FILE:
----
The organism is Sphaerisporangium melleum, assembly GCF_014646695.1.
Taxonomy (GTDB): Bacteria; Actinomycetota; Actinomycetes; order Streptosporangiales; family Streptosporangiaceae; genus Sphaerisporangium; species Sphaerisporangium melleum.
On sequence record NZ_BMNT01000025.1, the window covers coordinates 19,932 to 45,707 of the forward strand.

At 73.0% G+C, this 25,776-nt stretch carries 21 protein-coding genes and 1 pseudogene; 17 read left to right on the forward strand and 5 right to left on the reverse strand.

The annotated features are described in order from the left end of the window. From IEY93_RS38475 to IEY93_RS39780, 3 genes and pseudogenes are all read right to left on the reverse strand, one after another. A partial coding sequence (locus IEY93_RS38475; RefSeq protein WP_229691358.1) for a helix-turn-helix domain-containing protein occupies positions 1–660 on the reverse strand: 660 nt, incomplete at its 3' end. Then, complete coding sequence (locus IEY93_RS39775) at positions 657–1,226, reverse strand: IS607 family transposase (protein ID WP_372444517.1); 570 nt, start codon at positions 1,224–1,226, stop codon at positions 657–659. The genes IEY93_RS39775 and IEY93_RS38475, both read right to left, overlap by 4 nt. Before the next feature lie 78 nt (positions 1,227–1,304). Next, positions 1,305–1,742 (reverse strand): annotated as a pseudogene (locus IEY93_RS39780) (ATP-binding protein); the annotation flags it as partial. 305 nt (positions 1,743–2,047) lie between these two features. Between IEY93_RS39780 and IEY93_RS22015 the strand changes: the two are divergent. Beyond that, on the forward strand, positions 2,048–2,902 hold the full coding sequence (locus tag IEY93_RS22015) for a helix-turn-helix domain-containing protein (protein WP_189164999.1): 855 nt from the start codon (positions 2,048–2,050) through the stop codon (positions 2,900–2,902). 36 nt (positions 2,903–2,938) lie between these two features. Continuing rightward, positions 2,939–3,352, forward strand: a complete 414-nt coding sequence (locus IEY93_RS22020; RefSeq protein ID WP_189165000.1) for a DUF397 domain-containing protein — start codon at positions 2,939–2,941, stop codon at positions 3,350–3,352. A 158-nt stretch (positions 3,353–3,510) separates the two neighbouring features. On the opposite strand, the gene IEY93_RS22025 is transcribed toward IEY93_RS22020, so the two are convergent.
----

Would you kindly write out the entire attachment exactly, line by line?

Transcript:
The organism is Sphaerisporangium melleum, assembly GCF_014646695.1.
Taxonomy (GTDB): Bacteria; Actinomycetota; Actinomycetes; order Streptosporangiales; family Streptosporangiaceae; genus Sphaerisporangium; species Sphaerisporangium melleum.
On sequence record NZ_BMNT01000025.1, the window covers coordinates 19,932 to 45,707 of the forward strand.

At 73.0% G+C, this 25,776-nt stretch carries 21 protein-coding genes and 1 pseudogene; 17 read left to right on the forward strand and 5 right to left on the reverse strand.

The annotated features are described in order from the left end of the window. From IEY93_RS38475 to IEY93_RS39780, 3 genes and pseudogenes are all read right to left on the reverse strand, one after another. A partial coding sequence (locus IEY93_RS38475; RefSeq protein WP_229691358.1) for a helix-turn-helix domain-containing protein occupies positions 1–660 on the reverse strand: 660 nt, incomplete at its 3' end. Then, complete coding sequence (locus IEY93_RS39775) at positions 657–1,226, reverse strand: IS607 family transposase (protein ID WP_372444517.1); 570 nt, start codon at positions 1,224–1,226, stop codon at positions 657–659. The genes IEY93_RS39775 and IEY93_RS38475, both read right to left, overlap by 4 nt. Before the next feature lie 78 nt (positions 1,227–1,304). Next, positions 1,305–1,742 (reverse strand): annotated as a pseudogene (locus IEY93_RS39780) (ATP-binding protein); the annotation flags it as partial. 305 nt (positions 1,743–2,047) lie between these two features. Between IEY93_RS39780 and IEY93_RS22015 the strand changes: the two are divergent. Beyond that, on the forward strand, positions 2,048–2,902 hold the full coding sequence (locus tag IEY93_RS22015) for a helix-turn-helix domain-containing protein (protein WP_189164999.1): 855 nt from the start codon (positions 2,048–2,050) through the stop codon (positions 2,900–2,902). 36 nt (positions 2,903–2,938) lie between these two features. Continuing rightward, positions 2,939–3,352, forward strand: a complete 414-nt coding sequence (locus IEY93_RS22020; RefSeq protein ID WP_189165000.1) for a DUF397 domain-containing protein — start codon at positions 2,939–2,941, stop codon at positions 3,350–3,352. A 158-nt stretch (positions 3,353–3,510) separates the two neighbouring features. On the opposite strand, the gene IEY93_RS22025 is transcribed toward IEY93_RS22020, so the two are convergent.